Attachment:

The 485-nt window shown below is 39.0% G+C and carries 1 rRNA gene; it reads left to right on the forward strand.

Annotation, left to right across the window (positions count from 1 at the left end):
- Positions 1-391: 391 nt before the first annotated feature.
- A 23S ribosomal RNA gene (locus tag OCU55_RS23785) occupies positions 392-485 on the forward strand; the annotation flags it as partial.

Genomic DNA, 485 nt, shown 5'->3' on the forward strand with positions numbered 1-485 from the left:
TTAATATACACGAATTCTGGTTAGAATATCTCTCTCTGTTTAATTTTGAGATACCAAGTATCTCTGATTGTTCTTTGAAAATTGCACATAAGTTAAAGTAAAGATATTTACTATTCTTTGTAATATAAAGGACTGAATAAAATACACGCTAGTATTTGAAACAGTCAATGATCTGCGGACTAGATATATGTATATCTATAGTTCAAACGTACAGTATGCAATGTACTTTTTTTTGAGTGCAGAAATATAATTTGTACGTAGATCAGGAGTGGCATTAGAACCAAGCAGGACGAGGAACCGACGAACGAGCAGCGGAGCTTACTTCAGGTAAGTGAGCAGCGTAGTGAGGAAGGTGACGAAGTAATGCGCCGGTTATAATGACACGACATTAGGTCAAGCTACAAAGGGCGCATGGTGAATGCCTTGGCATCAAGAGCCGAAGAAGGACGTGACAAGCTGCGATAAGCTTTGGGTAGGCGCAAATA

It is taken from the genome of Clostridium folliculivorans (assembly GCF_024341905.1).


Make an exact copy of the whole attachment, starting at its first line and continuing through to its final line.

The 485-nt window shown below is 39.0% G+C and carries 1 rRNA gene; it reads left to right on the forward strand.

Annotation, left to right across the window (positions count from 1 at the left end):
- Positions 1-391: 391 nt before the first annotated feature.
- A 23S ribosomal RNA gene (locus tag OCU55_RS23785) occupies positions 392-485 on the forward strand; the annotation flags it as partial.

Genomic DNA, 485 nt, shown 5'->3' on the forward strand with positions numbered 1-485 from the left:
TTAATATACACGAATTCTGGTTAGAATATCTCTCTCTGTTTAATTTTGAGATACCAAGTATCTCTGATTGTTCTTTGAAAATTGCACATAAGTTAAAGTAAAGATATTTACTATTCTTTGTAATATAAAGGACTGAATAAAATACACGCTAGTATTTGAAACAGTCAATGATCTGCGGACTAGATATATGTATATCTATAGTTCAAACGTACAGTATGCAATGTACTTTTTTTTGAGTGCAGAAATATAATTTGTACGTAGATCAGGAGTGGCATTAGAACCAAGCAGGACGAGGAACCGACGAACGAGCAGCGGAGCTTACTTCAGGTAAGTGAGCAGCGTAGTGAGGAAGGTGACGAAGTAATGCGCCGGTTATAATGACACGACATTAGGTCAAGCTACAAAGGGCGCATGGTGAATGCCTTGGCATCAAGAGCCGAAGAAGGACGTGACAAGCTGCGATAAGCTTTGGGTAGGCGCAAATA

It is taken from the genome of Clostridium folliculivorans (assembly GCF_024341905.1).